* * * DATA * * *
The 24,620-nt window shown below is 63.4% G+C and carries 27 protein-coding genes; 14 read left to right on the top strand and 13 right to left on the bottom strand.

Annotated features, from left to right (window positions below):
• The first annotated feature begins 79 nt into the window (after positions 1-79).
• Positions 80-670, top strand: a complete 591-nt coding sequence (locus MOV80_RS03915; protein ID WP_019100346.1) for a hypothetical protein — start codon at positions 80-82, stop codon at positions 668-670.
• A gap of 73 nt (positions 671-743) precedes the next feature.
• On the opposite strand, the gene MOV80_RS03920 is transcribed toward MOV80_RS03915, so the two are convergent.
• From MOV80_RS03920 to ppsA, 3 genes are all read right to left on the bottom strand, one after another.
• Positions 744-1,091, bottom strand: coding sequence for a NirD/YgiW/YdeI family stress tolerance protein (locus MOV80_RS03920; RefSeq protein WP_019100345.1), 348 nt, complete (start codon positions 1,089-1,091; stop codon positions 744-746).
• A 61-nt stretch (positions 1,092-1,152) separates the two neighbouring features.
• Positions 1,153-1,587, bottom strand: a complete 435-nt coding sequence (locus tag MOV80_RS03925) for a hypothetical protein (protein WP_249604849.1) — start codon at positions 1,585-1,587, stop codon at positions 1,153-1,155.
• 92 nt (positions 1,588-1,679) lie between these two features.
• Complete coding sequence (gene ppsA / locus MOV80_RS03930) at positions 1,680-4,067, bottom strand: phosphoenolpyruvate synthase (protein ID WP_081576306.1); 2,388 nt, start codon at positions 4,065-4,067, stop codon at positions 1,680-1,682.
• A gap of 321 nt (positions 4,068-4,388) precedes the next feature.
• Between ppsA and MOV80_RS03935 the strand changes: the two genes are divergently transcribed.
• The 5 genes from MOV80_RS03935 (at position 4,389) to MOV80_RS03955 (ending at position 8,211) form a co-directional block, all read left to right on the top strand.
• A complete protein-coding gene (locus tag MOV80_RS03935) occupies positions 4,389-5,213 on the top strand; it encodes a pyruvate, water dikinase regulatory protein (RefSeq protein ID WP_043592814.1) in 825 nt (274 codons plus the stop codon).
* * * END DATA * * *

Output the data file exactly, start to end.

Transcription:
The 24,620-nt window shown below is 63.4% G+C and carries 27 protein-coding genes; 14 read left to right on the top strand and 13 right to left on the bottom strand.

Annotated features, from left to right (window positions below):
• The first annotated feature begins 79 nt into the window (after positions 1-79).
• Positions 80-670, top strand: a complete 591-nt coding sequence (locus MOV80_RS03915; protein ID WP_019100346.1) for a hypothetical protein — start codon at positions 80-82, stop codon at positions 668-670.
• A gap of 73 nt (positions 671-743) precedes the next feature.
• On the opposite strand, the gene MOV80_RS03920 is transcribed toward MOV80_RS03915, so the two are convergent.
• From MOV80_RS03920 to ppsA, 3 genes are all read right to left on the bottom strand, one after another.
• Positions 744-1,091, bottom strand: coding sequence for a NirD/YgiW/YdeI family stress tolerance protein (locus MOV80_RS03920; RefSeq protein WP_019100345.1), 348 nt, complete (start codon positions 1,089-1,091; stop codon positions 744-746).
• A 61-nt stretch (positions 1,092-1,152) separates the two neighbouring features.
• Positions 1,153-1,587, bottom strand: a complete 435-nt coding sequence (locus tag MOV80_RS03925) for a hypothetical protein (protein WP_249604849.1) — start codon at positions 1,585-1,587, stop codon at positions 1,153-1,155.
• 92 nt (positions 1,588-1,679) lie between these two features.
• Complete coding sequence (gene ppsA / locus MOV80_RS03930) at positions 1,680-4,067, bottom strand: phosphoenolpyruvate synthase (protein ID WP_081576306.1); 2,388 nt, start codon at positions 4,065-4,067, stop codon at positions 1,680-1,682.
• A gap of 321 nt (positions 4,068-4,388) precedes the next feature.
• Between ppsA and MOV80_RS03935 the strand changes: the two genes are divergently transcribed.
• The 5 genes from MOV80_RS03935 (at position 4,389) to MOV80_RS03955 (ending at position 8,211) form a co-directional block, all read left to right on the top strand.
• A complete protein-coding gene (locus tag MOV80_RS03935) occupies positions 4,389-5,213 on the top strand; it encodes a pyruvate, water dikinase regulatory protein (RefSeq protein ID WP_043592814.1) in 825 nt (274 codons plus the stop codon).